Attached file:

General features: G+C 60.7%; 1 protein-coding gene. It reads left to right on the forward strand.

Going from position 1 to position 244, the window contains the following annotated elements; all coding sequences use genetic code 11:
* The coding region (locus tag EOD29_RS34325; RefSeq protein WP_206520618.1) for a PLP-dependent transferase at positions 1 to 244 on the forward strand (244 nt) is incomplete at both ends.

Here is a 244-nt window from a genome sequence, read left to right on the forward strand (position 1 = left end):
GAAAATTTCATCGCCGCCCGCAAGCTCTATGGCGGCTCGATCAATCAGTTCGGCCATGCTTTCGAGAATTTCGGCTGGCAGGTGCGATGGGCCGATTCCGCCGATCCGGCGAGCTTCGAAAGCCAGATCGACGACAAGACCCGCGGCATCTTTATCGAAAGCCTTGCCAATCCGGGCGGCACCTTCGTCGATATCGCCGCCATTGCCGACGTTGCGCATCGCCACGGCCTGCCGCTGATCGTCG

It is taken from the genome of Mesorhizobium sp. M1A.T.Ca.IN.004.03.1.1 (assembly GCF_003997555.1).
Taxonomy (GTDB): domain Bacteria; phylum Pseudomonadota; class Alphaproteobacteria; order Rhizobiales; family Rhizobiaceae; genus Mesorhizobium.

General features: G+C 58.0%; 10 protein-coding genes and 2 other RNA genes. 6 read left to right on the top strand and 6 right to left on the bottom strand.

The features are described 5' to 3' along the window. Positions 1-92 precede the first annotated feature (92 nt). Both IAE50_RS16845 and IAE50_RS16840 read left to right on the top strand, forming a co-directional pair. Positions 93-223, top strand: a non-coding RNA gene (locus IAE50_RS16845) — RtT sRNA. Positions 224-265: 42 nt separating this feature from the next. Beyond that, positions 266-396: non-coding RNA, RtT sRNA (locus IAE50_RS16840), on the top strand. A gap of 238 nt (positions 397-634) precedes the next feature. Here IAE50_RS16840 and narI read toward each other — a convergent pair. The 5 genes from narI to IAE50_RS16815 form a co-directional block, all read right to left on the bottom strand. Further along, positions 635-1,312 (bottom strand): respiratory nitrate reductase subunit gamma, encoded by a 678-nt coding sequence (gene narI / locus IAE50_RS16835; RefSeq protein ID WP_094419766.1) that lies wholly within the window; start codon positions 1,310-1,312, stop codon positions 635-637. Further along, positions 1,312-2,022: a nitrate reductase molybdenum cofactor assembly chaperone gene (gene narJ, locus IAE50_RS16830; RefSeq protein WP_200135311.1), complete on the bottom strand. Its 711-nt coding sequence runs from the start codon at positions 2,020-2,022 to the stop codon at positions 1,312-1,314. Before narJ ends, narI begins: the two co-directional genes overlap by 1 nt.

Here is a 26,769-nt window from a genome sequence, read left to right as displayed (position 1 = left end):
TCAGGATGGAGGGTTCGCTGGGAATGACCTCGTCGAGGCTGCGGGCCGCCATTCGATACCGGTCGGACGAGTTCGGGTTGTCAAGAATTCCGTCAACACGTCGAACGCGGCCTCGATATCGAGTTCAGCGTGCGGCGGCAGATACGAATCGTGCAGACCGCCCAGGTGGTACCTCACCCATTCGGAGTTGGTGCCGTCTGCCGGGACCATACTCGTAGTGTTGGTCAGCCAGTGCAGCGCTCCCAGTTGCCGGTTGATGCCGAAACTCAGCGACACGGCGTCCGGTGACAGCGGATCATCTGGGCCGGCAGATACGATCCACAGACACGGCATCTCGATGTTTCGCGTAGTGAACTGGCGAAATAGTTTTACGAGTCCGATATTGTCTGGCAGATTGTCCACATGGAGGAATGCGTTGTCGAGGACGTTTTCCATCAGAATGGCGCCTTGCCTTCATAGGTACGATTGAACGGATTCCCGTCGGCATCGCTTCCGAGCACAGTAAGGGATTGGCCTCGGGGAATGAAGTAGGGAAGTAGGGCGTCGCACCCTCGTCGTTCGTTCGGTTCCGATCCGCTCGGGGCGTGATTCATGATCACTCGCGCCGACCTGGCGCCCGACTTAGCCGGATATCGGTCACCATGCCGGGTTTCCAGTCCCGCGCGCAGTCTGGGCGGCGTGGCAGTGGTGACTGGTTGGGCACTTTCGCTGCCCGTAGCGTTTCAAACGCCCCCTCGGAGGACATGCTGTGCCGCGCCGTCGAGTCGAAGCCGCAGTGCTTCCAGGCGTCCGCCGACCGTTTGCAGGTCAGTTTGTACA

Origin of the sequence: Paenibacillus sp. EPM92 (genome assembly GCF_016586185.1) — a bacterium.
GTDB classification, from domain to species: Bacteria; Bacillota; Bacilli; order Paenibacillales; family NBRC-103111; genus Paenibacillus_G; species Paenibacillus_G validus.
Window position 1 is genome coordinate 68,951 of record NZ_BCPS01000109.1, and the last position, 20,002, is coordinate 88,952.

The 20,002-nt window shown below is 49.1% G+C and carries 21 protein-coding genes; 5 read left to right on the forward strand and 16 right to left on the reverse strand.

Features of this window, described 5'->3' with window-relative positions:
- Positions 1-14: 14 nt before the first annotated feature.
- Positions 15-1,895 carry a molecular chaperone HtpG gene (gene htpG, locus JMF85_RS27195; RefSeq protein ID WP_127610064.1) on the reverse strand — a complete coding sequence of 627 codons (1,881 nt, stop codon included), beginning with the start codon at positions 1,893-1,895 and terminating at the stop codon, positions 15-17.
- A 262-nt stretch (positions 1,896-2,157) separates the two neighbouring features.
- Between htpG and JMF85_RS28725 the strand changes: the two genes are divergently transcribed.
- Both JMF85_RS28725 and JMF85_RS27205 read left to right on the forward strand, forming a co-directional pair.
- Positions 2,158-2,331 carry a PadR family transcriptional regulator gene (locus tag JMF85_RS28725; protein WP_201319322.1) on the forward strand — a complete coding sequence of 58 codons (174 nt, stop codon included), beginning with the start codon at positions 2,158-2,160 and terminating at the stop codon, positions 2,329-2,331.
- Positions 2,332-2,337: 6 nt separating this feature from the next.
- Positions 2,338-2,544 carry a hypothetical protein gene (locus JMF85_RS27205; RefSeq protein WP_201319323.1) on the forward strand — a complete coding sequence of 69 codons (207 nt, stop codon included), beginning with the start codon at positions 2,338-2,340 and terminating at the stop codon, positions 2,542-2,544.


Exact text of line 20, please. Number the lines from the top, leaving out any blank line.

- Between htpG and JMF85_RS28725 the strand changes: the two genes are divergently transcribed.